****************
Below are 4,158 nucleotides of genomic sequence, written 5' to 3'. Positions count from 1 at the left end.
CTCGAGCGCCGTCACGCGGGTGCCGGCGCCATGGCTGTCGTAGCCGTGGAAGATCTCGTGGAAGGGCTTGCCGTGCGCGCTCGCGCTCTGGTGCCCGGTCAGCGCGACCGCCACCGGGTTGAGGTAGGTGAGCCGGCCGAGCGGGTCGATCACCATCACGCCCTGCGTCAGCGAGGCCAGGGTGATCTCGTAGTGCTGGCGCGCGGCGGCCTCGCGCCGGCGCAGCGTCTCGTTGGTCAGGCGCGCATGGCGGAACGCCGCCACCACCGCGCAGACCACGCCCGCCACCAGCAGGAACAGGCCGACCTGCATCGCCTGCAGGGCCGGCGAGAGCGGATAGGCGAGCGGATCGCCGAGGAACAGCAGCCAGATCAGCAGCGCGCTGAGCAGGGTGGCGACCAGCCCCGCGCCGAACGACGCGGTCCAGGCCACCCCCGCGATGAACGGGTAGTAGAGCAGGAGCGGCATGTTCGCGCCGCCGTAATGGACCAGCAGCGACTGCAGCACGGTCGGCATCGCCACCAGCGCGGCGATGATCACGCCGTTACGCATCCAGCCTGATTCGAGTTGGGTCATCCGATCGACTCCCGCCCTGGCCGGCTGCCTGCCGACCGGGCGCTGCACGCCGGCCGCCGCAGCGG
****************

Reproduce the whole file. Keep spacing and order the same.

Below are 4,158 nucleotides of genomic sequence, written 5' to 3'. Positions count from 1 at the left end.
CTCGAGCGCCGTCACGCGGGTGCCGGCGCCATGGCTGTCGTAGCCGTGGAAGATCTCGTGGAAGGGCTTGCCGTGCGCGCTCGCGCTCTGGTGCCCGGTCAGCGCGACCGCCACCGGGTTGAGGTAGGTGAGCCGGCCGAGCGGGTCGATCACCATCACGCCCTGCGTCAGCGAGGCCAGGGTGATCTCGTAGTGCTGGCGCGCGGCGGCCTCGCGCCGGCGCAGCGTCTCGTTGGTCAGGCGCGCATGGCGGAACGCCGCCACCACCGCGCAGACCACGCCCGCCACCAGCAGGAACAGGCCGACCTGCATCGCCTGCAGGGCCGGCGAGAGCGGATAGGCGAGCGGATCGCCGAGGAACAGCAGCCAGATCAGCAGCGCGCTGAGCAGGGTGGCGACCAGCCCCGCGCCGAACGACGCGGTCCAGGCCACCCCCGCGATGAACGGGTAGTAGAGCAGGAGCGGCATGTTCGCGCCGCCGTAATGGACCAGCAGCGACTGCAGCACGGTCGGCATCGCCACCAGCGCGGCGATGATCACGCCGTTACGCATCCAGCCTGATTCGAGTTGGGTCATCCGATCGACTCCCGCCCTGGCCGGCTGCCTGCCGACCGGGCGCTGCACGCCGGCCGCCGCAGCGG